Christina Thakor Rankin: For me, it’s as much about pragmatism as it is about ethics. We are about to see a huge generational shift which will see the millennials make up 50% of the workforce by 2020. These are the next generation of leaders and for them; diversity, equality and inclusion will be an expectation, not an aspiration. If we want to attract these people as future leaders we firstly need to attract them as new entrants and middle managers.
Do we really think that as stakeholders we are in a place to attract talent and resources who want to work in a sector which shares their ethics and values, or do we need to do some work to improve matters?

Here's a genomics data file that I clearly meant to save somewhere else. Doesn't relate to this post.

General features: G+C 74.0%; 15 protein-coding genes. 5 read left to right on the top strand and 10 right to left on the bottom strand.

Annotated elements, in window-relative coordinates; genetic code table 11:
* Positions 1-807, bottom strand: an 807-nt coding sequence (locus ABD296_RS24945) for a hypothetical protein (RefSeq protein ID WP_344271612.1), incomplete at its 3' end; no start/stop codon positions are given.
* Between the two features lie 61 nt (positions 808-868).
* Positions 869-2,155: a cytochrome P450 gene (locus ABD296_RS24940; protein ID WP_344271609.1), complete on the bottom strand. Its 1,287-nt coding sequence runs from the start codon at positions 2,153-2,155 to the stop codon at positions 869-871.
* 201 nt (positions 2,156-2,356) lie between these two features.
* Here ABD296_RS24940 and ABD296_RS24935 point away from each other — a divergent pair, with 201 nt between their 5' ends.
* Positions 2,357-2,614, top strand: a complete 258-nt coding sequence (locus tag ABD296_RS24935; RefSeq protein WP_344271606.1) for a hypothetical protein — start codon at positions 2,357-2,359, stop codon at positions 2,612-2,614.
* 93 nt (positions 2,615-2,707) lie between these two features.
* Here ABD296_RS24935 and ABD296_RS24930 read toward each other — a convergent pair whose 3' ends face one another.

SBC: In your opinion is diversity the domain of industry governance, leadership, HR etc… Does diversity have to be allocated as a corporate responsibility in order to be effective for betting organisations? Furthermore is ownership of the subject matter important?
KK: Diversity & Inclusion affects every aspect of a business so limiting the scope or domain to HR, Corp. Governance etc. does a business organisation a deep disservice.
To your question, “Is ownership of the subject matter important?”, I’d say yes. D&I is about a cultural shift and the responsibility for change will sit with those leaders responsible for setting a business’s culture, vision and ethics. However, everyone within an organisation needs to play a role and support that shift.